As if your typical work day isn’t hectic enough, the end of the year brings an assortment of additional bookkeeping and accounting tasks. As long as you’ve kept on top of your bookkeeping during the year, you can delegate most of the year-end tasks to QuickBooks with a few mouse clicks. (If you shrugged off your data entry during the year, even the mighty QuickBooks can’t help.) This chapter describes how you employ QuickBooks for the most common tasks that companies perform at the end of the year.
The Trial Balance report is a holdover from the delightful days of paper-based accounting. The name refers to the report’s original purpose: totaling the balances of every account in debit and credit columns to see whether pluses and minuses balanced. If they didn’t, the bookkeeper had to track down the mistakes and try again.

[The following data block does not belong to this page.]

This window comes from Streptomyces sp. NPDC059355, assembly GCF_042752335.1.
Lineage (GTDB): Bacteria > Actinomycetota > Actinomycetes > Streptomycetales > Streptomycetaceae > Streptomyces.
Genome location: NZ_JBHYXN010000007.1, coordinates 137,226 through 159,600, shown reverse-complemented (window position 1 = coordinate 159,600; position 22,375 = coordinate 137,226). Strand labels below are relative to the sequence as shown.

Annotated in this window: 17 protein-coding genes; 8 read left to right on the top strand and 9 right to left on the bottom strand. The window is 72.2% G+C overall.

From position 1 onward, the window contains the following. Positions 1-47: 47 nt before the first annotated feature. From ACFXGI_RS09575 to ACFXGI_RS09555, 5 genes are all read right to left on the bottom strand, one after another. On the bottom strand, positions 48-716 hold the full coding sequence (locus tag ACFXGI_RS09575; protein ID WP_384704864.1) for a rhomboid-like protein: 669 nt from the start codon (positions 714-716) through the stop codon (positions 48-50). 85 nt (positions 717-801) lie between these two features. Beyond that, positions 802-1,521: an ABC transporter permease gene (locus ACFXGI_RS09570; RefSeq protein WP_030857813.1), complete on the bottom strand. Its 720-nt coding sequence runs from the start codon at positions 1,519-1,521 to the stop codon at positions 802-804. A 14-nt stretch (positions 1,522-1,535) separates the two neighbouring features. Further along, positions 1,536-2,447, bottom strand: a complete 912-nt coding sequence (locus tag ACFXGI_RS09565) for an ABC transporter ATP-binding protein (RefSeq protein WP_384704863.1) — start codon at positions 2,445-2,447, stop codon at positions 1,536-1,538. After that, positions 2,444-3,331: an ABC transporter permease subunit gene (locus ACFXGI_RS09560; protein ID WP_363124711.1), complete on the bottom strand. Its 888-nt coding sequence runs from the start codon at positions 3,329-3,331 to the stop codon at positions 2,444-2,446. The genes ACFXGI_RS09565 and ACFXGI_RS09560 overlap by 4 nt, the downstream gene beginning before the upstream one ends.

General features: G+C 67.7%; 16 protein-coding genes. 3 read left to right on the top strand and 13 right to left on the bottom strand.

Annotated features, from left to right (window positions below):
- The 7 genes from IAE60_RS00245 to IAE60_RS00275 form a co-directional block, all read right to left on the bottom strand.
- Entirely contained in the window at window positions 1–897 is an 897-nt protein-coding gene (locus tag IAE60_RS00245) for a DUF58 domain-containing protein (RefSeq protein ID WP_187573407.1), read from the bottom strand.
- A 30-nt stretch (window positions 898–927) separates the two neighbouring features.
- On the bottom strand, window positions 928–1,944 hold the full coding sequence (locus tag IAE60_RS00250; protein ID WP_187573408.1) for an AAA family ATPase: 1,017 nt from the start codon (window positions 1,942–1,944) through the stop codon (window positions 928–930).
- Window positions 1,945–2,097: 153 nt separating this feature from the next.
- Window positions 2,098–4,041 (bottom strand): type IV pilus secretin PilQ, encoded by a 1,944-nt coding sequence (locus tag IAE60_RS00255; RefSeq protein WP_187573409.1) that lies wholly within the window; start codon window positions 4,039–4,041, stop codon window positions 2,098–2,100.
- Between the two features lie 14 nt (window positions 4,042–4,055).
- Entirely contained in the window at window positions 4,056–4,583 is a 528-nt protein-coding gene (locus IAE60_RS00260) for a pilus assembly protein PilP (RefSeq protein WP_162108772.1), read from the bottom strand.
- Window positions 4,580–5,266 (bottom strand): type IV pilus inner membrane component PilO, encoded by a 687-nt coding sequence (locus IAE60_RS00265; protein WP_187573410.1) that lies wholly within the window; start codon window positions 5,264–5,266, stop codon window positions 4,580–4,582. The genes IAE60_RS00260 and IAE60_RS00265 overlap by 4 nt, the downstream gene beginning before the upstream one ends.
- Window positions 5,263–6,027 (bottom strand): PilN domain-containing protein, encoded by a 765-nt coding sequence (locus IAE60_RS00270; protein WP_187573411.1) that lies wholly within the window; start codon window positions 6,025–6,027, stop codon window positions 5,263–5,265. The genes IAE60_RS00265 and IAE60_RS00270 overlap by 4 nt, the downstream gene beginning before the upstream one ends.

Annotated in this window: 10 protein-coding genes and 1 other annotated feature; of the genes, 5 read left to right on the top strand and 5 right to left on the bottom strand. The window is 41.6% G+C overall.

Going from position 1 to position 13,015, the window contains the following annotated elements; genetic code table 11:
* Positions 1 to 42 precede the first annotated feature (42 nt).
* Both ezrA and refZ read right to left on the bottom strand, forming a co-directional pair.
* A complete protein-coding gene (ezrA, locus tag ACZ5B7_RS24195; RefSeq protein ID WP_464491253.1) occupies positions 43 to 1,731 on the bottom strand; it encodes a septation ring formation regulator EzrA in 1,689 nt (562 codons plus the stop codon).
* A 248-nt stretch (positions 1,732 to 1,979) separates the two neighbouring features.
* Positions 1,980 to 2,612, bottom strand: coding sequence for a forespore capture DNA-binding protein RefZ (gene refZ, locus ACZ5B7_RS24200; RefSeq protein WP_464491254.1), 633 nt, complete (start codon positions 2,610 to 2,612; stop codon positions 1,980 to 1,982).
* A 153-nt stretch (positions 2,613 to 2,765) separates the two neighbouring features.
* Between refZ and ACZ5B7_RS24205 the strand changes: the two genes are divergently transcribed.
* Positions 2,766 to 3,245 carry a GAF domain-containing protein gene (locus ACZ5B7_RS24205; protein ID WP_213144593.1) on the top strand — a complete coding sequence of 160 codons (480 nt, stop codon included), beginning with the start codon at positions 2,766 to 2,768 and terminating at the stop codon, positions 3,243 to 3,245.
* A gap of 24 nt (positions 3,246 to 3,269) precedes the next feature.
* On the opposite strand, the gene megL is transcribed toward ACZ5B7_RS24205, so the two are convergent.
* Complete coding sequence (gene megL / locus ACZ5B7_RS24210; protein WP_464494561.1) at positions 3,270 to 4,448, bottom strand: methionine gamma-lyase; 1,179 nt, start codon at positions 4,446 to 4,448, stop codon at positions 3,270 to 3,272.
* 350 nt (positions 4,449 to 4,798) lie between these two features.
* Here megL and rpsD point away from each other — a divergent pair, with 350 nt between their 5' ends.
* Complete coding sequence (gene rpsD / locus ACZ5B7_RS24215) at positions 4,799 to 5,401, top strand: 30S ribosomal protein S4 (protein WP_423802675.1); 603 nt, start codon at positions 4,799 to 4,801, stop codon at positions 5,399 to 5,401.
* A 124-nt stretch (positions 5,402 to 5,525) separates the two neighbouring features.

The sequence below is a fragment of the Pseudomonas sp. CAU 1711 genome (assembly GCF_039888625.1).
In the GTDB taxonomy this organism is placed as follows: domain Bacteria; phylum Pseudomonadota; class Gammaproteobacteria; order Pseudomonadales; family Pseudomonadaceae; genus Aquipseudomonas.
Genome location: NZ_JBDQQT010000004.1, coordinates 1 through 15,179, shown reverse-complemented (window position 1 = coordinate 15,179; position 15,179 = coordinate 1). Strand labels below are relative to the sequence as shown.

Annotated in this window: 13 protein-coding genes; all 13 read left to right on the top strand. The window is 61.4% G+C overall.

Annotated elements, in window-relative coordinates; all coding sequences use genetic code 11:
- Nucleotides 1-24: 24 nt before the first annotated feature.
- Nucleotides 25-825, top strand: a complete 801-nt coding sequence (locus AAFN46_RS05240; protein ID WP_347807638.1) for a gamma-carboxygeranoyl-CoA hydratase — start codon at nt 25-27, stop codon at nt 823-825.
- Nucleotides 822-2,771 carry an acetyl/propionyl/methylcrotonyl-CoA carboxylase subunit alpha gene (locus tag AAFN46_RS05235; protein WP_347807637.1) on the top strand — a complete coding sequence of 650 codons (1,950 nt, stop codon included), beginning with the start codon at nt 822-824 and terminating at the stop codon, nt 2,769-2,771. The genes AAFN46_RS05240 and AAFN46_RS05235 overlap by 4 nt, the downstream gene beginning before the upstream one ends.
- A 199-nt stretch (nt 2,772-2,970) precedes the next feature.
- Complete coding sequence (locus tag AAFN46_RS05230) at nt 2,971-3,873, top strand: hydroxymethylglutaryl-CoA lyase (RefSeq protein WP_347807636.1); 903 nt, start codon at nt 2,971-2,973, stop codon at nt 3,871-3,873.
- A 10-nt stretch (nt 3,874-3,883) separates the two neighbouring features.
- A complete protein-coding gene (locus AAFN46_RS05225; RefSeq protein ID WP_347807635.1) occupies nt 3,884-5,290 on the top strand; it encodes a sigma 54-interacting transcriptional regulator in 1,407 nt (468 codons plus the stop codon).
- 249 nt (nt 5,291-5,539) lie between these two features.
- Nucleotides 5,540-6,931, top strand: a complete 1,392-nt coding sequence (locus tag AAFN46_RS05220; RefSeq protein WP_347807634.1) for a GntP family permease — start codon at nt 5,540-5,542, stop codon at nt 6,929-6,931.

QuickBooks doesn’t make arithmetic mistakes, so you don’t need a trial balance to make sure that debits and credits match. Nonetheless, the Trial Balance report is still handy. Accountants like to examine it for errant account assignments before diving into tax preparation or giving financial advice—and for good reason. The Trial Balance report is the only place in QuickBooks that you can see all your accounts and their balances in the same place, as illustrated in Figure 15-1.
If the account balances in your Trial Balance report look a little off, check the heading at the top left corner of the report. If ...